A legacy marketing campaign is not about fundraising targets; it is to identify the quality of the lead and genuine interest in legacies so that the charity doesn’t invest in programmes for those that are not interested.
But there are ways of measuring success – for example, accounting for the number of approaches, and the enquirer and pledger rates deduced from this. Whether in-house or outsourced, the cost per enquirer should be taken into account when conducting the campaign. One might also look at how many people have moved from being interested to becoming a pledger, as well as those who may have lost interest over a specific time period.
One step at a time
To run an effective telephone campaign, a charity must tread a careful pathway. Preparation and proper training are essential and these take time, and once your campaign is underway, it may be several years before you see results in the form of hard cash. But with patience, sensitivity and close monitoring, charities of all types and sizes can develop a solid legacy giving programme that can be a valuable part of their fundraising strategy going forward.
Making the phone work: an example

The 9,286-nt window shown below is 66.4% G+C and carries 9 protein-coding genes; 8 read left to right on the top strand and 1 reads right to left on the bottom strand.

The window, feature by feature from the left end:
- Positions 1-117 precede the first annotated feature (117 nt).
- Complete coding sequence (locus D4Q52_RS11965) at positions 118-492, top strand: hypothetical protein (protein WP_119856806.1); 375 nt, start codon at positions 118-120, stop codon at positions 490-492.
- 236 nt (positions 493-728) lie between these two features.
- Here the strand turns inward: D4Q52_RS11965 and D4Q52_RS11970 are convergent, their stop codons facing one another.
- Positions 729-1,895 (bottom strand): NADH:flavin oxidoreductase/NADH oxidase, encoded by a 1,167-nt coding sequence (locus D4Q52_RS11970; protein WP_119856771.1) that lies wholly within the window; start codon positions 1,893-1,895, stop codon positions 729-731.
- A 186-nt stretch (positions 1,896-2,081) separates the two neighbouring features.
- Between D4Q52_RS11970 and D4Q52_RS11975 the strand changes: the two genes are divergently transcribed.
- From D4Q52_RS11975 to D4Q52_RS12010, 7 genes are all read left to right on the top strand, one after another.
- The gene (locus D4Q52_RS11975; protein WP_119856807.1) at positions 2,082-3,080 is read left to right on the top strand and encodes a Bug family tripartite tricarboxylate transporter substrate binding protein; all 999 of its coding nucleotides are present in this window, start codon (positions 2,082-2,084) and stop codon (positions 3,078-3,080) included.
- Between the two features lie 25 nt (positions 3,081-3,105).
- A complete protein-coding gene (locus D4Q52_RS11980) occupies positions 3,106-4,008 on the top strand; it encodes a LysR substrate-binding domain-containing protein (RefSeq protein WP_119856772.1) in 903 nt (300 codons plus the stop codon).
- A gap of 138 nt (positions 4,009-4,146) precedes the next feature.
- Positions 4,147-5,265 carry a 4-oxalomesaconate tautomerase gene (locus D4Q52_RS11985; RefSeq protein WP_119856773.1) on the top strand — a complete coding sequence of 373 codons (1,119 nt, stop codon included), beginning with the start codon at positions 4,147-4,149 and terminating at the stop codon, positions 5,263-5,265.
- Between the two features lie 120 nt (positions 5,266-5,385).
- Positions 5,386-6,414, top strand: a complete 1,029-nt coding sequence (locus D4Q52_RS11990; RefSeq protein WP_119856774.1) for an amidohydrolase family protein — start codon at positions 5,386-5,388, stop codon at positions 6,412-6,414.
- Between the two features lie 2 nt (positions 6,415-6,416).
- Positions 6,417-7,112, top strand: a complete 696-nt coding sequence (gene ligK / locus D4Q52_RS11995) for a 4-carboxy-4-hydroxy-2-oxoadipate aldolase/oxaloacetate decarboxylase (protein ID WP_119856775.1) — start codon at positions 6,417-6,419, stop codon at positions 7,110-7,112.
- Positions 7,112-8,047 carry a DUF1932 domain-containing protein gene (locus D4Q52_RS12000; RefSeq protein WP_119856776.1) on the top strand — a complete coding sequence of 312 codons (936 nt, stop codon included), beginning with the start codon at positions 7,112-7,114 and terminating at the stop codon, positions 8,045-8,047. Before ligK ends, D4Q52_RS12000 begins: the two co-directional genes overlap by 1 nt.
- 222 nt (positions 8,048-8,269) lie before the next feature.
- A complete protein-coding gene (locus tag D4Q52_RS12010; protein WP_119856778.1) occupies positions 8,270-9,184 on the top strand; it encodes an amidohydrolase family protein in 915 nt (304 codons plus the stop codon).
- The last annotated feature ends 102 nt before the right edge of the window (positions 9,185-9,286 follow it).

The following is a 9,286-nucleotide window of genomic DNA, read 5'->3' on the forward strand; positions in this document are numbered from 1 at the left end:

ActionAid UK recently ran a three-stage legacy recruitment campaign involving two phone calls in-between a direct mail pack. The first call – to 2,500 people – was to flag up that an important letter would come to them in order to encourage them to open the letter. The letter itself, which contained soft messaging on the importance of legacies, went to 10,000 people. A follow-up phone call was then made to 2,000 people.
Peter de Vena Franks, direct marketing manager for ActionAid UK, says: “Unlike an upgrade call it was not really an ask or a sell; it was very much a conversation with the aim of raising awareness of this type of giving and to flag its importance. There was the opportunity to ask whether it was something they were interested in acting upon and they were encouraged to get in touch with the charity for further information.”